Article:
The LandCruiser snaked along a desert road driven by a suicide bomber toward his target – unwitting tourists. "God is great," he shouted before carrying out the destructive mission.
It's a terrifying scene that is part of the new government-backed movie, "The Losing Bet," that premièred last Sunday to educate the public about the consequences of Islamist extremism.
"Terrorists are outnumbered by millions of Yemenis who love their country," says Interior Minister Mutahar al-Masri, speaking after the première. "The film is part of our efforts to enlist the help and cooperation of the Yemeni people."
The plot follows two Yemeni jihadis, who return from years living abroad. They were sent home by an Al Qaeda leader to recruit new members to carry out deadly operations in Yemen. Austere and intolerant, they clash with their families who make a living by selling goods and services to tourists.
"Every terrorist is someone's son or brother," says the film's producer, Fadl al-Olfi. "We wanted to portray the radicalization process taking place within a community, to alert young people to the signs of extremism and show family members they can help by informing the authorities about worrying behavior."
The film comes on the heels of a crackdown on militants in the desert province of Hadramaut. In the past three weeks, security forces have killed five Al Qaeda suspects and arrested more than 30 suspected Al Qaeda members. Two Saudi passports were found among documents seized in this month's raids and interrogations revealed apparent plans to launch terrorist attacks in Saudi Arabia, according to reports in Yemeni newspapers.
The raids underline the importance of Yemen's internal security to Saudi Arabia, but Yemen is also paying the price for the northern kingdom's clampdown on its own insurgents. In March, a Saudi terror financier admitted that Al Qaeda's branch in Saudi Arabia was defeated and called on his associates to flee to Yemen.
Yemen lacks the resources to tackle terrorism in the same robust manner as the Saudis – its per capita gross domestic product of $2,300 is dwarfed by $23,200 in Saudi Arabia.
The current migration of Saudi jihadis to Yemen coincides with the emergence of Al Qaeda in the South of the Arabian Peninsula and a move to integrate different branches of Al Qaeda across borders, according to Nicole Stracke at the Gulf Research Center. "Al Qaeda in the Southern Peninsula, or elsewhere, does not operate with a national mind-set. They don't think in terms of states, such as Saudi Arabia or Yemen. They are jihadis. They think globally."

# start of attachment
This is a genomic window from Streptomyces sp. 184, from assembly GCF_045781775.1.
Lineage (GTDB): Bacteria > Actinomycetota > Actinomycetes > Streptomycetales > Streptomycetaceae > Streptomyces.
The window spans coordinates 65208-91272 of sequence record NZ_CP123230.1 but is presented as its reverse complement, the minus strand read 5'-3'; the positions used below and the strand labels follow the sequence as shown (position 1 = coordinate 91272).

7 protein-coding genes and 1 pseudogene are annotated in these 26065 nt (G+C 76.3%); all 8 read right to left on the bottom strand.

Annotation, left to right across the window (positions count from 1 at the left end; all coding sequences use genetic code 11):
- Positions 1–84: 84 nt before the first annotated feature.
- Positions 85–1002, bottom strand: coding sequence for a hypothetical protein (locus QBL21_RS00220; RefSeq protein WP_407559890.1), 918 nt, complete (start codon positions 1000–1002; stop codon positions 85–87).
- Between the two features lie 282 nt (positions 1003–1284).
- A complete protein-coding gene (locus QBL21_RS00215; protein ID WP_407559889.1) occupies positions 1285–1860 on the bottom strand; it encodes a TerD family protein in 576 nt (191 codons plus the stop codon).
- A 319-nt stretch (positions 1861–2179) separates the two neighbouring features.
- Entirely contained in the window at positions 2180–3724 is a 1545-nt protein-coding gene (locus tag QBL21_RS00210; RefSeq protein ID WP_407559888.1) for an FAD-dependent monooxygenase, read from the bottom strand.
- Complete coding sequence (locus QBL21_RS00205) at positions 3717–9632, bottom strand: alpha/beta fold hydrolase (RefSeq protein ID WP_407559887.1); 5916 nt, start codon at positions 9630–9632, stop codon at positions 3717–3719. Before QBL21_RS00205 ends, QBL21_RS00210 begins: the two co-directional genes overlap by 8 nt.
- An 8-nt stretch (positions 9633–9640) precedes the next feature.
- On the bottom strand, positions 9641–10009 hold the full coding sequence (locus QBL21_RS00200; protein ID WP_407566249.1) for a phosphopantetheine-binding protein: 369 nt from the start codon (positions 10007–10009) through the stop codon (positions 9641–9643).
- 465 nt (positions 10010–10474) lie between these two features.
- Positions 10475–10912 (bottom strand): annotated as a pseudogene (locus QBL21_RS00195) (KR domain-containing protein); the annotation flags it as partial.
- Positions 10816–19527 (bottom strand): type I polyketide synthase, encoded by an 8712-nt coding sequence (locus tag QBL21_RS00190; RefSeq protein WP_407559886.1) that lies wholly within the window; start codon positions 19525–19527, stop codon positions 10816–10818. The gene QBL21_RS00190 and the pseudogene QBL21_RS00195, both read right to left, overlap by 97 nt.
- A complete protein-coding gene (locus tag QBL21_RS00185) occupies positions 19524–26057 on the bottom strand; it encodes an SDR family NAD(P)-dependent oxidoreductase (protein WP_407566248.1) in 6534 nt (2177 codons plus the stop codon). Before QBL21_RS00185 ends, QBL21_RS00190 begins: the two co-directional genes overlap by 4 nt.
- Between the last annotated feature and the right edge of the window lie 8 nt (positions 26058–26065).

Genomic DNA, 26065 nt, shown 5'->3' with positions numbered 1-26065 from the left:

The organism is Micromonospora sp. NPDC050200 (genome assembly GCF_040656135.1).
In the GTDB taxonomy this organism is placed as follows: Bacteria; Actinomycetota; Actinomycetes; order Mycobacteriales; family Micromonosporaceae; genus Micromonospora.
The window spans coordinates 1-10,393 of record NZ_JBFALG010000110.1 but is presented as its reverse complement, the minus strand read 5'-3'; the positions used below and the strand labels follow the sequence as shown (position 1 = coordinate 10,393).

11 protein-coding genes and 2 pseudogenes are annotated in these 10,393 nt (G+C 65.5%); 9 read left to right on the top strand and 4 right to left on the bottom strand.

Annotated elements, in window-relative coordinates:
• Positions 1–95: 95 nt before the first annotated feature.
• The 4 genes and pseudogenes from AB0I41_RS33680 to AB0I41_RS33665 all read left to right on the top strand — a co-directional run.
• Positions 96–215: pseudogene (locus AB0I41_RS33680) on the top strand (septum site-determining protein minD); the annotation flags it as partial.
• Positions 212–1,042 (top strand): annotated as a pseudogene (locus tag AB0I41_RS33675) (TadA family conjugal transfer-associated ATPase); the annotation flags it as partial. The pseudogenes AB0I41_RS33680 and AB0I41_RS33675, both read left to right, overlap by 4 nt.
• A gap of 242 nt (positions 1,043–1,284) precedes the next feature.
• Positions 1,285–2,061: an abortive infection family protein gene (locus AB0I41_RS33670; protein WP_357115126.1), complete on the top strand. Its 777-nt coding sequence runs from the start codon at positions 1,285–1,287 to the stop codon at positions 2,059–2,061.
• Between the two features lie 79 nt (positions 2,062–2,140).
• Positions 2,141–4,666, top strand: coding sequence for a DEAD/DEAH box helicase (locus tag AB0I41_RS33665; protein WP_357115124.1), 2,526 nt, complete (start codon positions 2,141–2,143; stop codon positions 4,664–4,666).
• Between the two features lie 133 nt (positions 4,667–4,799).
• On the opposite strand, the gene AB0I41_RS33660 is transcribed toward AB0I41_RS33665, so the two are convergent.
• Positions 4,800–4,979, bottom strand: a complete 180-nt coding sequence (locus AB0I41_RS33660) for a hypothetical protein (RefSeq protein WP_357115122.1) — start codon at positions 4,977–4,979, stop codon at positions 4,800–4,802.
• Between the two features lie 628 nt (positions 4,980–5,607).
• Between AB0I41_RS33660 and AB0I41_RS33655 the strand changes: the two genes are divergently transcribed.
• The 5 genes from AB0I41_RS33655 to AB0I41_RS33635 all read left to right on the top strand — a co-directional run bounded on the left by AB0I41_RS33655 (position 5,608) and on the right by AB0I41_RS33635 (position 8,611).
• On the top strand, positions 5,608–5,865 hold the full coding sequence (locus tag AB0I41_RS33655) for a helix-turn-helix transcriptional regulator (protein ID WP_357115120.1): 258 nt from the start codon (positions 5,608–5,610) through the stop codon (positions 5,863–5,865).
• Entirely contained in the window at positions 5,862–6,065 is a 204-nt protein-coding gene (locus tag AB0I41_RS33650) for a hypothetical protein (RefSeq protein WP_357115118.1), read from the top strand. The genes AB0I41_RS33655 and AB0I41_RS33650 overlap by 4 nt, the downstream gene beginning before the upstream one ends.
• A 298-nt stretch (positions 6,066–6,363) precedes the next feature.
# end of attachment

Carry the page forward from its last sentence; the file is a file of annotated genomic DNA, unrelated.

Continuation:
Hamza al-Quyati, born to a Yemeni family in Saudi Arabia, was among those killed in Hadramaut. The defense ministry claims Mr. Quyati was responsible for a misfired mortar strike on the US Embassy in March, which hit a girls' school next door by mistake, and a suicide bombing that killed eight Spanish tourists and two Yemeni drivers in July 2007.
"Al Quyati was a spokesman for Yemen's new generation, who reject the tacit nonaggression pact between older members of Al Qaeda and the government," says Princeton analyst Gregory Johnsen, referring to "covenant-of-security" deals struck with Yemeni mujahideen fighters who returned home after Afghanistan's war against the Soviet Union.
The Yemeni regime has become a target for this generation of Al Qaeda, adds Mr. Johnsen. “The alleged torture and humiliation of captive Al Qaeda members is a constant sore point.”
Quyati headed an active splinter cell, the Soldiers’ Brigades of Yemen, which encouraged new recruits to shift the focus of their hostility. In July, a suicide bomber blew himself up outside a police station in Hadramaut. In a statement issued on Aug. 23, the Soldier’s Brigade of Yemen pledged to continue attacks against security and intelligence structures.
The recent uptick in terrorist activity has prevented efforts to successfully diversify Yemen's fragile economy, which is heavily dependent on dwindling oil supplies. Tourism faltered after last July's car bomb and a January attack that left two Belgians and two Yemenis dead.
"Young people realize that extremists are damaging inward investment and job creation," says Abu Bakr al-Qirbi, Yemen's foreign minister.
"The Losing Bet" was conceived to appeal to young men who are struggling to find jobs in a country where unemployment runs at 40 percent, according to producer Dr. Olfi. In a pivotal scene that begins the process of radicalization, a devout jihadi wearing a long beard and white robes pays off the debts of three idle youths. The trio quickly succumb to his charisma.
"We can identify with the characters," say students Watthur and Hassan in unison. "The story is authentic. It really expresses the problems we're facing."
• Research for this article was supported by the Pulitzer Center on Crisis Reporting.